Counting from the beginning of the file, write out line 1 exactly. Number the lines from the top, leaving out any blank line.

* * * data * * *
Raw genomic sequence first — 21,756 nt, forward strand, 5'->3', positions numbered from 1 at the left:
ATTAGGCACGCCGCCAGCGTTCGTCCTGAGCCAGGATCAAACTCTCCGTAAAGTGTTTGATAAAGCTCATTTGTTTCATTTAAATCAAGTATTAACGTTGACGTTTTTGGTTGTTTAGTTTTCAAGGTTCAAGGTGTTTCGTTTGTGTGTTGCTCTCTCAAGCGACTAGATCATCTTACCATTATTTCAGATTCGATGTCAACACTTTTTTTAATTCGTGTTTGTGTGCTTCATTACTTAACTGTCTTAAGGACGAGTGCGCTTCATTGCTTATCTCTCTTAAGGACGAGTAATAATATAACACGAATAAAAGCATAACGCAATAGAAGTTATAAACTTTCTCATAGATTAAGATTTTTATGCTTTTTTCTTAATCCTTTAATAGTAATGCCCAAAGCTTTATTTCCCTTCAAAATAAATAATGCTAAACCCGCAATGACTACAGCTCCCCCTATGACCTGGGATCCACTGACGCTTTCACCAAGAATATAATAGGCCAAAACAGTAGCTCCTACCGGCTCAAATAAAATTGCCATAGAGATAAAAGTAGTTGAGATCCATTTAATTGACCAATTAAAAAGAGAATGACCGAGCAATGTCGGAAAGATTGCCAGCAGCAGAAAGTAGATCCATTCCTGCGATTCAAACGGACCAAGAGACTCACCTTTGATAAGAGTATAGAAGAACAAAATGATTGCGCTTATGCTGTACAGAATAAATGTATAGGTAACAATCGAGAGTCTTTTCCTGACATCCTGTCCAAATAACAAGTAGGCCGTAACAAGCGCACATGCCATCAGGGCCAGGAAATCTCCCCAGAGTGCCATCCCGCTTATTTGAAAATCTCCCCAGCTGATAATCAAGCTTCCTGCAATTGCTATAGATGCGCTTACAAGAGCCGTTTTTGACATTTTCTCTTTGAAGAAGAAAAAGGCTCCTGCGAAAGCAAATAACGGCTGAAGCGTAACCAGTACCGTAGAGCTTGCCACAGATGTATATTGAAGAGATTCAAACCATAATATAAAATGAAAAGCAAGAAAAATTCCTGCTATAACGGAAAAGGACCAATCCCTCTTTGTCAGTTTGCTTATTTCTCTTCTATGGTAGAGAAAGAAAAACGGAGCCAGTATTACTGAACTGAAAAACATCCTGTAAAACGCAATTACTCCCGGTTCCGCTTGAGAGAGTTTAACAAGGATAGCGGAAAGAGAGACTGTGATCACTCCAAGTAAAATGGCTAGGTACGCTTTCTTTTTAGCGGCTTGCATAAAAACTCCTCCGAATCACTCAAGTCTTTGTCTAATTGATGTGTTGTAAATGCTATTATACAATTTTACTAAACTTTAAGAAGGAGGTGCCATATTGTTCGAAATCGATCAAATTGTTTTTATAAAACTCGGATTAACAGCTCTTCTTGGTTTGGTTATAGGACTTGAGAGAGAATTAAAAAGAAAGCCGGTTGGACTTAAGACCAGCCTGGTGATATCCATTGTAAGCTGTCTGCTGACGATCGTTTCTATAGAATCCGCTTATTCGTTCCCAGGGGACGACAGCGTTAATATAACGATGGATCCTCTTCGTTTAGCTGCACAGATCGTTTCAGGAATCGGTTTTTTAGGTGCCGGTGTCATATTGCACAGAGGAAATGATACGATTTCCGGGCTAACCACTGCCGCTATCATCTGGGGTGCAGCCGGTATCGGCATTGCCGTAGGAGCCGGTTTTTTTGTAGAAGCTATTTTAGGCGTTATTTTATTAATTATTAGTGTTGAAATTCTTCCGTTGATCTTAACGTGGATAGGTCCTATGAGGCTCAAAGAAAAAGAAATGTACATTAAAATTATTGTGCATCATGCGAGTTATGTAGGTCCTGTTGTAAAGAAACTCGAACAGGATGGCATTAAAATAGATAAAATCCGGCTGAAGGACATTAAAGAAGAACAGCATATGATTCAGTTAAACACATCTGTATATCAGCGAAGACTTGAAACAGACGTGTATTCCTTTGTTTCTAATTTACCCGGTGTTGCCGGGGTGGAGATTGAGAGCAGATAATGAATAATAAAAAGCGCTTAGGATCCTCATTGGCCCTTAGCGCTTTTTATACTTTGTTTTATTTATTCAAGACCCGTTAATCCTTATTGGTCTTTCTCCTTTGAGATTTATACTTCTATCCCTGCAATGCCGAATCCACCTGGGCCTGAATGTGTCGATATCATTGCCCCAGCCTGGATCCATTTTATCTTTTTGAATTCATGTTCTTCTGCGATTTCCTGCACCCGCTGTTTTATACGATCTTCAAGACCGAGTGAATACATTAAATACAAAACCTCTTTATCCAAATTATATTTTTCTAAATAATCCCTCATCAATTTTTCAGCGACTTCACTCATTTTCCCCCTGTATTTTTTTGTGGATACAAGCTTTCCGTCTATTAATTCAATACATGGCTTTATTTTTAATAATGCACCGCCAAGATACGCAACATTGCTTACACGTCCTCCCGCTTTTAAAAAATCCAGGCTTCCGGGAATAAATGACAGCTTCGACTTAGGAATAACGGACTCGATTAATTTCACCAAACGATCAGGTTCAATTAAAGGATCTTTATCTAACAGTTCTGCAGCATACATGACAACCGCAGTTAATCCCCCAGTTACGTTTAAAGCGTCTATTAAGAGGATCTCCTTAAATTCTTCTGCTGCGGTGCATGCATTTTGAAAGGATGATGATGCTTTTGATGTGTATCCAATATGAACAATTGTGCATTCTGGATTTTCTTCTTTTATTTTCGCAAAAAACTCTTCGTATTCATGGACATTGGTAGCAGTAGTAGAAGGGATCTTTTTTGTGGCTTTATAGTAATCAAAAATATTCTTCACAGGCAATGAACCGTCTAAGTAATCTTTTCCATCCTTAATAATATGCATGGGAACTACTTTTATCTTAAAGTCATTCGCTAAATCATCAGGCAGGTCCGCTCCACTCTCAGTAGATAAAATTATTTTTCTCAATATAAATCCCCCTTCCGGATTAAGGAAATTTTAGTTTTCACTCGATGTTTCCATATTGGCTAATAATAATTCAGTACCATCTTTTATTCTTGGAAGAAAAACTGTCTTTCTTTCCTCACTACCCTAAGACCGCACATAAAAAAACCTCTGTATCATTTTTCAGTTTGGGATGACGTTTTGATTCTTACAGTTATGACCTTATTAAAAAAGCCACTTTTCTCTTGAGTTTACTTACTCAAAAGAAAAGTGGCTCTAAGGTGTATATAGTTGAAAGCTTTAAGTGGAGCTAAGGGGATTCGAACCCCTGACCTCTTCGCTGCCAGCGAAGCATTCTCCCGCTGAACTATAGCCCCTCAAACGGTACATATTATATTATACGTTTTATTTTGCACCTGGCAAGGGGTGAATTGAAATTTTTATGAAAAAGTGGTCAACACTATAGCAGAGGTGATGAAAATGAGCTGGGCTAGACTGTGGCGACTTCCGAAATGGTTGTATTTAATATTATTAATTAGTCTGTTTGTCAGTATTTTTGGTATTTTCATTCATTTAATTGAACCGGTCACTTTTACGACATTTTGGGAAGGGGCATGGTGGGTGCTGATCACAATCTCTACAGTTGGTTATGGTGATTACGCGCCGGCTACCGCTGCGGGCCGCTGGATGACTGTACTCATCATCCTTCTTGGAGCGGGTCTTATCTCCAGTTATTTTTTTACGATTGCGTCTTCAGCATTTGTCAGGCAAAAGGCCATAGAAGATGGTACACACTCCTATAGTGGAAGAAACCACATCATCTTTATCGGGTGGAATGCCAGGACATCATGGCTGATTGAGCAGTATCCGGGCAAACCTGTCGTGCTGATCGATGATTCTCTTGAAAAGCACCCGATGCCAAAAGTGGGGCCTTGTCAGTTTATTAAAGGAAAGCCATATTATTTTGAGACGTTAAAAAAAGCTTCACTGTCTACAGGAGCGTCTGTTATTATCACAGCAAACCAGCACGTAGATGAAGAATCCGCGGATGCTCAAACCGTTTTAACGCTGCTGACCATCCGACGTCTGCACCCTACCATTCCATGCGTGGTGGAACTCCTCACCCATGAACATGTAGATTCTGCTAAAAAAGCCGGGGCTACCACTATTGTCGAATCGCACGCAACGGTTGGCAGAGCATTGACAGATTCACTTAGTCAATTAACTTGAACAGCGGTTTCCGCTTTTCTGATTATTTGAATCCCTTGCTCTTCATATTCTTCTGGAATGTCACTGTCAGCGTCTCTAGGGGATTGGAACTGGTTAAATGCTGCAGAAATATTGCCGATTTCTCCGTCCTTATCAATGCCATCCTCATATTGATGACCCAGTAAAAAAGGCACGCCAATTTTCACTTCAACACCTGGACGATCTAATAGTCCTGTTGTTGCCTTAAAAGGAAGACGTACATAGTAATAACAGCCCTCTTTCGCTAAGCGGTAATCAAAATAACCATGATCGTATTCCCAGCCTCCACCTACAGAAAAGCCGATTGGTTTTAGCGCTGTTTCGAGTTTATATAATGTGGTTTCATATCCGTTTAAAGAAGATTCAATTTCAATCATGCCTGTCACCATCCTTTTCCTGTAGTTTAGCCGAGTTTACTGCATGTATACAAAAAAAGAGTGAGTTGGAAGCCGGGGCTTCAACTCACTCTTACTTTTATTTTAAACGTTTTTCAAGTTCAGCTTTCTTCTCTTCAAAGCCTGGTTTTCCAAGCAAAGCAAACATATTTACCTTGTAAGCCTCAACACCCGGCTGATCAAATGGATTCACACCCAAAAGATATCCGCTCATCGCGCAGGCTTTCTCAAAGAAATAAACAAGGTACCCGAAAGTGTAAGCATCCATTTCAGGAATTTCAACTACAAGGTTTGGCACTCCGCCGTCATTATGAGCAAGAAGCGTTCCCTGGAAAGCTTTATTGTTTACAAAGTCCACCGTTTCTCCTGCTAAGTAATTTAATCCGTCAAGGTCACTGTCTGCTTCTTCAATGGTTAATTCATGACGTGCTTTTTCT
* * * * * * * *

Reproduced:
Raw genomic sequence first — 21,756 nt, forward strand, 5'->3', positions numbered from 1 at the left: